The International Register of Certified Auditors (IRCA), located in London, UK has launched a revised scheme to ensure the highest auditing standards in pharmaceutical GMP (good manufacturing practice) globally.
The pharmaceutical auditing scheme has been set up to provide a common benchmark for auditor competency within the pharmaceutical industry. The primary legal responsibility of a GMP auditor in the pharmaceutical sector is to ensure that manufacturing and distribution operations comply with GMP and GDP legislation and guidelines and to ensure that practices do not put users of human and veterinary medicinal products at risk. While auditors are trained to audit, to date there has been no commonality in the approach to GMP auditor training, or to auditor competence within the industry internationally.
IRCA’s Pharmaceutical GMP Auditor Certification Scheme aims to ensure competency of auditors auditing against GMP and the International standards ICHQ 7, 8, 9, and 10, across the pharmaceutical industry. The areas cover all aspects of the manufacturing processes, including production, hygiene, distribution and tracking.
IRCA says the scheme gives auditors a mechanism for demonstrating their competency through the organisation's certification criteria based on: demonstration of appropriate work experience; the successful completion of the IRCA auditor training and exam; demonstration of sector understanding; and the submission of audits and records of continuing professional development.
The UK’s MHRA supports the scheme and AstraZeneca has already certified 20 of its international audit team.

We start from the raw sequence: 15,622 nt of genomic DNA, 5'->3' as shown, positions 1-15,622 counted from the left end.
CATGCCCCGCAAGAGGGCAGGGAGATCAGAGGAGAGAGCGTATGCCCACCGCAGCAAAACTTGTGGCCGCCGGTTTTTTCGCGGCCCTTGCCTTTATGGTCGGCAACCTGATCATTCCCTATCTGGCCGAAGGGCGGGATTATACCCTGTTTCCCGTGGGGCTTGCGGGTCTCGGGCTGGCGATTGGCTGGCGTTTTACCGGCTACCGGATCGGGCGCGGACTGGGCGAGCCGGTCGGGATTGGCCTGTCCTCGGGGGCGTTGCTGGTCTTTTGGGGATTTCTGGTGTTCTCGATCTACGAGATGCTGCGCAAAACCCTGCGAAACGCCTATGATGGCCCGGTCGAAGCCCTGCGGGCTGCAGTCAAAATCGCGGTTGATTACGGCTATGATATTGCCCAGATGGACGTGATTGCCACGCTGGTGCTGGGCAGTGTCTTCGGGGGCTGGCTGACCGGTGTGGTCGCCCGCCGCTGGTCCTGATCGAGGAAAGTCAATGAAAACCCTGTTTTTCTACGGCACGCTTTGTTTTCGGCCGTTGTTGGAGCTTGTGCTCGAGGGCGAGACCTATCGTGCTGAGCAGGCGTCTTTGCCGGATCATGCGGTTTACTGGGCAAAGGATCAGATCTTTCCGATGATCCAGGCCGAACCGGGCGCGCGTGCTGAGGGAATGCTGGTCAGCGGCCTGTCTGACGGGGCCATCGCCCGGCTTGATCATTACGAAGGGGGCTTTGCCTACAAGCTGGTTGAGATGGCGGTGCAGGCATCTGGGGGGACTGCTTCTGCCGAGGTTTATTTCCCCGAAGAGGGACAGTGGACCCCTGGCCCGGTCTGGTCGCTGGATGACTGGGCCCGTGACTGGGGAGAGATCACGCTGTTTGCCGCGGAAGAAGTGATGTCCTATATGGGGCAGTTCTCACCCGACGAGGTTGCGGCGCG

Effective auditing is vital in ensuring patient safety, through helping to ensure robust quality manufacturing practices
Max Linnemann, Certification Manager at IRCA, said: 'With the increasing rise of the contract manufacturing organisation, more and more pharmaceutical manufacturing is being outsourced globally. While this can provide significant economic advantages to companies, ensuring the quality of pharmaceuticals can be challenging due to the lack of a single global standard.
'Effective auditing is vital in ensuring patient safety, through helping to ensure robust quality manufacturing practices. Currently, the industry appreciates quality management skills (as recognised by individuals being registered as QPs), however, auditing skills are not a criteria for QPs, and thus there is a real and worrying lack of clarity about “what is an effective auditor”. This scheme aims to provide that clarity, help raise standards in industry, and help individuals gain recognition for their auditing skills.'
Mark Birse, Group Manager GMDP Inspections at the MHRA, added: 'Pharmaceutical manufacturing and distribution supply chains have grown more complex and diversified over recent years and key to enabling companies to have satisfactory governance over these is the quality of the auditing performed. MHRA and IRCA share the desire to see an increase in auditing skill within the pharmaceutical supply chain and greater consistency in the approach taken to auditor training. Schemes of this nature have the potential to make a significant contribution in this regard.'